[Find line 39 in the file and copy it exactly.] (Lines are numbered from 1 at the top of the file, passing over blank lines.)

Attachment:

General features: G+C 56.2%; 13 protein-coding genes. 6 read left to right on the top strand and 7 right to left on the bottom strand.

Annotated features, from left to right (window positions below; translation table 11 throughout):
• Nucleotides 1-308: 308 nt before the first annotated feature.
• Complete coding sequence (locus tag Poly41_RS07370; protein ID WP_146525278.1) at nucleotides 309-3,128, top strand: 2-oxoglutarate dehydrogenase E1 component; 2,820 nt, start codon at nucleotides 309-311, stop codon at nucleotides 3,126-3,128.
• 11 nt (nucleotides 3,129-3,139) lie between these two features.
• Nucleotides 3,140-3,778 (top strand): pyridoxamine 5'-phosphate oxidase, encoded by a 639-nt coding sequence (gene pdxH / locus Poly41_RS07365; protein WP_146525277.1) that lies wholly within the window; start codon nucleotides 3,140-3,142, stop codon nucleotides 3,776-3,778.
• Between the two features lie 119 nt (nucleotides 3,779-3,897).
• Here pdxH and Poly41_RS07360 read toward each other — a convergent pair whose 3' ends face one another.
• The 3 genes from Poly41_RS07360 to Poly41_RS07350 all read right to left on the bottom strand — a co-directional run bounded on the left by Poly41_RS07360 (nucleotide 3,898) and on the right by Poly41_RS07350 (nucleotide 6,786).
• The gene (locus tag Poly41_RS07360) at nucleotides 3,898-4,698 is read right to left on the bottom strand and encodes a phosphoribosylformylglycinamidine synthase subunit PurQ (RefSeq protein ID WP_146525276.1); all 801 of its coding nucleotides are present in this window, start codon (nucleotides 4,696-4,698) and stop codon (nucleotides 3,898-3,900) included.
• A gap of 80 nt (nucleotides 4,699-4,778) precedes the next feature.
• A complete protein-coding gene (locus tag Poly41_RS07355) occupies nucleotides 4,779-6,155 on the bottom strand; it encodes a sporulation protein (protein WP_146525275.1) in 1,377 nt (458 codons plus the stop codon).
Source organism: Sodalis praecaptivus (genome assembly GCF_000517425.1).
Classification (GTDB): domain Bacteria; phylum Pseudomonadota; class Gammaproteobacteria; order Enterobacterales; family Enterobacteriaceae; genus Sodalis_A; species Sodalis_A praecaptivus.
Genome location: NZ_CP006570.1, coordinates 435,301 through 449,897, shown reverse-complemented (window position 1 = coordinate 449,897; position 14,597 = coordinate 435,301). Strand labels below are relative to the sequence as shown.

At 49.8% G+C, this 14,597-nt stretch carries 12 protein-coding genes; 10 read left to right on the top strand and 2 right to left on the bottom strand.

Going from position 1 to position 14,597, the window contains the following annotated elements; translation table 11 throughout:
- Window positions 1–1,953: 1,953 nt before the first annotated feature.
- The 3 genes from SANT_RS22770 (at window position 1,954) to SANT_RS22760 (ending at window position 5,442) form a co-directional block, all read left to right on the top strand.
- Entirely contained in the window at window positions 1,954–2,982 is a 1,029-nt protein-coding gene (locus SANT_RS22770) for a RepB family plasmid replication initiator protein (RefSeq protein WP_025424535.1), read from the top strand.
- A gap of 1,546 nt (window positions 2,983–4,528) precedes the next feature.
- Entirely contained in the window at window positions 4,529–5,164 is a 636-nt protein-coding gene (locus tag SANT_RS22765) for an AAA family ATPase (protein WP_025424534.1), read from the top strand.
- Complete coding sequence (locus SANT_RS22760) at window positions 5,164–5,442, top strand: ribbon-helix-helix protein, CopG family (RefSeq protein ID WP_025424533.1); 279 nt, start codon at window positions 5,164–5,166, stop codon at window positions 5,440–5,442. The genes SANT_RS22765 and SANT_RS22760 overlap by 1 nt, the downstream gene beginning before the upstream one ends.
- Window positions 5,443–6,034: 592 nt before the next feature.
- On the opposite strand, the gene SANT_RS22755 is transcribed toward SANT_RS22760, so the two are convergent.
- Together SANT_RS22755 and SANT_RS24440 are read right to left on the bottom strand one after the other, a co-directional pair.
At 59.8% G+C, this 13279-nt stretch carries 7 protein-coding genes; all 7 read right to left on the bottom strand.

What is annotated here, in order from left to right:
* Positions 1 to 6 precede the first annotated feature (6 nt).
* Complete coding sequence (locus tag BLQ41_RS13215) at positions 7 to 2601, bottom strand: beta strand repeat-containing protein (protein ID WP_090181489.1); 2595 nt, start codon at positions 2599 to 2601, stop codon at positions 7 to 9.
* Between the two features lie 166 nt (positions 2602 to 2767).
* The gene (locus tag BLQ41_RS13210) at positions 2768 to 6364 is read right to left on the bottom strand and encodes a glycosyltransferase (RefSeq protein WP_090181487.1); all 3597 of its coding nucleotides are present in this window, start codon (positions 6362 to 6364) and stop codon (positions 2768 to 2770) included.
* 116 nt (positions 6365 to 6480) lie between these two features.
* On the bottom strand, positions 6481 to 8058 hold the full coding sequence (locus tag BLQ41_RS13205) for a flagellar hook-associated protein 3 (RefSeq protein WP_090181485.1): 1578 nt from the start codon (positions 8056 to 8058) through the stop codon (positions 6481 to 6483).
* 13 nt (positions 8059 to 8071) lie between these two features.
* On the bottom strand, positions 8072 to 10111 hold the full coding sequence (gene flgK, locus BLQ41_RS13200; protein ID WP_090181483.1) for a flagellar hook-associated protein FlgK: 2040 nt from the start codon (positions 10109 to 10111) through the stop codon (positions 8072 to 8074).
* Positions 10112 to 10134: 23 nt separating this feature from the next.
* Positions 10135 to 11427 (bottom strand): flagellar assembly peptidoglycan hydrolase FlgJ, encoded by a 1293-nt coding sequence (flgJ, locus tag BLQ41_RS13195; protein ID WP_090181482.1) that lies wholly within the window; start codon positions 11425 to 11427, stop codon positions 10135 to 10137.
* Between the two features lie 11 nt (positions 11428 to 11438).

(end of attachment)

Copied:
* Between the two features lie 11 nt (positions 11428 to 11438).